Japan, S Korea to work together on tackling global issues

by May 27, 2024Featured Article, News

Japanese Prime Minister Fumio Kishida pledged Sunday to make efforts to further develop relations with South Korea ahead of the 60th anniversary of the normalization of diplomatic ties next year during his talks with President Yoon Suk Yeol.

At their 10th in-person summit, the two leaders also agreed to work together in addressing North Korea’s nuclear and missile threats, the South Korean presidential office said, amid an increasingly unstable regional security environment.

At the outset of the meeting, Kishida told Yoon that Japan will deepen cooperation with South Korea to tackle global issues, while striving to realize a free and open Indo-Pacific, a vision advocated by Tokyo in a veiled bid to counter China.

Yoon said South Korea will continue to hold high-level exchanges with Japan in areas such as finance, industry and state-of-the-art technology.

Kishida and Yoon — who met in Seoul in the run-up to a trilateral summit Monday involving Japan, South Korea and China — reaffirmed the necessity of bolstering their countries’ security ties with the United States, the presidential office said.

The two leaders shared concerns about North Korean missile tests and nuclear weapons development, the office added.

After meeting with Yoon for around 60 minutes, Kishida told reporters that Japan and South Korea also agreed to expand people-to-people exchanges and jointly promote use of clean energy sources including hydrogen and ammonia.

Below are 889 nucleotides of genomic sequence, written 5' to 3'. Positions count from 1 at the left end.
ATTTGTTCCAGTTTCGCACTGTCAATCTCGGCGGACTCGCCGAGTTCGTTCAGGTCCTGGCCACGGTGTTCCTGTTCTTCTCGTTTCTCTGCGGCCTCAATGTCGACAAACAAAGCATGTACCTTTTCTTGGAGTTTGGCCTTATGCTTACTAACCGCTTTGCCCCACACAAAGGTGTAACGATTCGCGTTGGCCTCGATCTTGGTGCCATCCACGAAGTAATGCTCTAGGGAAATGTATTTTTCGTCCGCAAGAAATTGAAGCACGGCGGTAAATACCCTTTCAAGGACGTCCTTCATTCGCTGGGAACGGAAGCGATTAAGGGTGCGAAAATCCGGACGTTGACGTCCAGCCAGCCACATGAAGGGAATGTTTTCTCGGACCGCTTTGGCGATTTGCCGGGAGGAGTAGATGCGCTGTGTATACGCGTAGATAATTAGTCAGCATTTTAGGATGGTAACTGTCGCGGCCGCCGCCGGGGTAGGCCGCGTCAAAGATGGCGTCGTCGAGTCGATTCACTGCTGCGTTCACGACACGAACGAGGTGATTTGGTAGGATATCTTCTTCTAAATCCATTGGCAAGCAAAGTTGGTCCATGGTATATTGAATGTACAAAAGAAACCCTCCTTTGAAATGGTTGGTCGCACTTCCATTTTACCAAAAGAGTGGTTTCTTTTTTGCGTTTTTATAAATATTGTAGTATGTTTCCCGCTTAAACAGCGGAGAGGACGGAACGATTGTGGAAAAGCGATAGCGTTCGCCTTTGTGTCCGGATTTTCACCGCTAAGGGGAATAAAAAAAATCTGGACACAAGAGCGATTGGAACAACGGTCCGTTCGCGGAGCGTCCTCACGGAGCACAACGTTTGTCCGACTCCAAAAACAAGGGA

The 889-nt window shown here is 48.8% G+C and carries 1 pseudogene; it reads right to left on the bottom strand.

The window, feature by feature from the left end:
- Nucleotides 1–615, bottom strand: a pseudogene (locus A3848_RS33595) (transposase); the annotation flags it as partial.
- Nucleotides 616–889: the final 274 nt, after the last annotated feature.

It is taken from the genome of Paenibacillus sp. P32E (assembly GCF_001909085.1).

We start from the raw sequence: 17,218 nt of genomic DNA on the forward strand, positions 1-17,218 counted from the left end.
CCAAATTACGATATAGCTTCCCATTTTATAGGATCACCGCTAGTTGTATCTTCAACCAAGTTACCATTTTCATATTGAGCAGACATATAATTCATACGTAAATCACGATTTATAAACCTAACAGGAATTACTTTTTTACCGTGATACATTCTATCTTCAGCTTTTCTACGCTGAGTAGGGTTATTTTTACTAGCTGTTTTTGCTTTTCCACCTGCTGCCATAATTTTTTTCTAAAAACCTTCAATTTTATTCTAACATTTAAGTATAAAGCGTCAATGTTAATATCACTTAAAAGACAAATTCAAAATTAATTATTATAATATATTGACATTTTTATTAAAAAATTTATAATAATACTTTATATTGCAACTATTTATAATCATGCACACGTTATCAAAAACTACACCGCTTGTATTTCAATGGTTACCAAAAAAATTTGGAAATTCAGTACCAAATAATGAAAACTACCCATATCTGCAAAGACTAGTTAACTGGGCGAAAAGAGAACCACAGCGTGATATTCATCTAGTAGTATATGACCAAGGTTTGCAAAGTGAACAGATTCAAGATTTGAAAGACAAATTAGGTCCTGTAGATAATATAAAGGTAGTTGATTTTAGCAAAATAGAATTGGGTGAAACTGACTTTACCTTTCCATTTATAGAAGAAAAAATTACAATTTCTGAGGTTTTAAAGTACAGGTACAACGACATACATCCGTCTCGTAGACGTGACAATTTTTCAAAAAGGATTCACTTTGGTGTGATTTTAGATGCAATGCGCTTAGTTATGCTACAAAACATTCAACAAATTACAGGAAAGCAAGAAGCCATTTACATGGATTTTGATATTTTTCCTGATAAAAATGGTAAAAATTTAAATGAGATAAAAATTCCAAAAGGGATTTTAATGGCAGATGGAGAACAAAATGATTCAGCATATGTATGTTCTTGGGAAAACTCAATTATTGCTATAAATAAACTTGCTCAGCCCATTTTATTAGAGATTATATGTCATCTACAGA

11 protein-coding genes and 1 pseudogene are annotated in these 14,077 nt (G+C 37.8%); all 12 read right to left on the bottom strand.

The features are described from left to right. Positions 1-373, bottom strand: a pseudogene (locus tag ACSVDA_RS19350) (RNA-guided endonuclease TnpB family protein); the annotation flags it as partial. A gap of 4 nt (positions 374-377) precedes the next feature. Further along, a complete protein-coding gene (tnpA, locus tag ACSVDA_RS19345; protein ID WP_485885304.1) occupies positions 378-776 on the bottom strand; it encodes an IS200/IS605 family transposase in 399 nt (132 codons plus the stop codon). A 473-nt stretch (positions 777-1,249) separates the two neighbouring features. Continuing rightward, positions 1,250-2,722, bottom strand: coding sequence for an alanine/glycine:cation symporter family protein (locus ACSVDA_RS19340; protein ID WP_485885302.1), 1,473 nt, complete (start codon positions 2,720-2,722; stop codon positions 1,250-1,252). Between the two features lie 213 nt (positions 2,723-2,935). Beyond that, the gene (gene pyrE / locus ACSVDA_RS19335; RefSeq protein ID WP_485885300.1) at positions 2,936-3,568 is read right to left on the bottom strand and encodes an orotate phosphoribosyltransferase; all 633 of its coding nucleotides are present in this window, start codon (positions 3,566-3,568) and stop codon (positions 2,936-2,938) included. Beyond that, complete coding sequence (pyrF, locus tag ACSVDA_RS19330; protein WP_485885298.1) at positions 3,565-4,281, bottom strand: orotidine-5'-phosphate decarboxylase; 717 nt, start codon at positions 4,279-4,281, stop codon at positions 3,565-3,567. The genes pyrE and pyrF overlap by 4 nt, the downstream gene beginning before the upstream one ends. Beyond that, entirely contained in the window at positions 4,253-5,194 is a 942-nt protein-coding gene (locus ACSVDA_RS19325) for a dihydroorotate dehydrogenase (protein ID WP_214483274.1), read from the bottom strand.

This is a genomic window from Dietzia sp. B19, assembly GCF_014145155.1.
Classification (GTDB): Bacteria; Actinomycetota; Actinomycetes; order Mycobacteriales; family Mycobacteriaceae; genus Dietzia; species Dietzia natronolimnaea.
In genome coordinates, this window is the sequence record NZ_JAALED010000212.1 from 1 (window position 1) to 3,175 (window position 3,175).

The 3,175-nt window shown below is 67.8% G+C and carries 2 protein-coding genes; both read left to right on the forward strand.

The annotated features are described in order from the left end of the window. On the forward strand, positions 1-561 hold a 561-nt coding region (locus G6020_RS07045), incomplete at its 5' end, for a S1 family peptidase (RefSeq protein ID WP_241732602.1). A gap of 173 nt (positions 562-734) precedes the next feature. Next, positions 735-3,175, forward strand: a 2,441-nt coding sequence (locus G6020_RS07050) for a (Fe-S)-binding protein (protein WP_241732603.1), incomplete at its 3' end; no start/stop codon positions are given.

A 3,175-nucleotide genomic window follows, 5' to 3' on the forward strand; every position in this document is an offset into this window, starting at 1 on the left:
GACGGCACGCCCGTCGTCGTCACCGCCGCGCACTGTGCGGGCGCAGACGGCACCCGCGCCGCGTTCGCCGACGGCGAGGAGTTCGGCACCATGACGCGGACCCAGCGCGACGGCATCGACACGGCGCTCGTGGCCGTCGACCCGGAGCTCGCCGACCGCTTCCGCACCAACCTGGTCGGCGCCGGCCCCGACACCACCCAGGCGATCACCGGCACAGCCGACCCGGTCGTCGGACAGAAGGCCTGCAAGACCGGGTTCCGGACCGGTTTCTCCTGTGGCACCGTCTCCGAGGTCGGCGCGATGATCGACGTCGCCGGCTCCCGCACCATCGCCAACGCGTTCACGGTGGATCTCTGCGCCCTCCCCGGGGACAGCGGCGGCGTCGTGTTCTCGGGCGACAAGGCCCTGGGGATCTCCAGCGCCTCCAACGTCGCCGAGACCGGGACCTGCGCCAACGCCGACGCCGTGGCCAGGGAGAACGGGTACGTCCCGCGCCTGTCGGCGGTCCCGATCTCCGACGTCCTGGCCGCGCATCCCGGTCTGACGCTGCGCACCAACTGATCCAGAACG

“To advance the Japan-Korea relationship further, President Yoon and I will take the lead in proceeding with preparations” to that end as the 60th anniversary approaches, Kishida added. During the talks, Yoon said South Korea hopes that next year will be a “historical turning point.”

The meeting came as bilateral relations have improved since South Korea announced in March 2023 a solution for a long-standing wartime labor compensation dispute. The leaders last met in November in the United States.

Kishida and Yoon, however, met as fears are mounting that bilateral ties could become frayed again after Japan’s communications ministry asked a Tokyo-based company to review its capital relationship with a South Korean firm.

Earlier this year, Japan’s Ministry of Internal Affairs and Communications urged LY Corp, the operator of the popular Line messaging app, to strengthen the protection of users’ personal data in the wake of a massive data breach.

The ministry also pointed out that the Japanese app provider relies too heavily on South Korea’s Naver Corp, which operated the infected server and is a major shareholder in LY. Yoon’s government has cautioned that “discriminatory measures should not be taken.”

While the Japanese ministry’s move has triggered a backlash in South Korea, Yoon was quoted by a government official as telling Kishida that the issue should be properly managed to prevent it from becoming an unnecessary obstacle to bilateral diplomatic relations.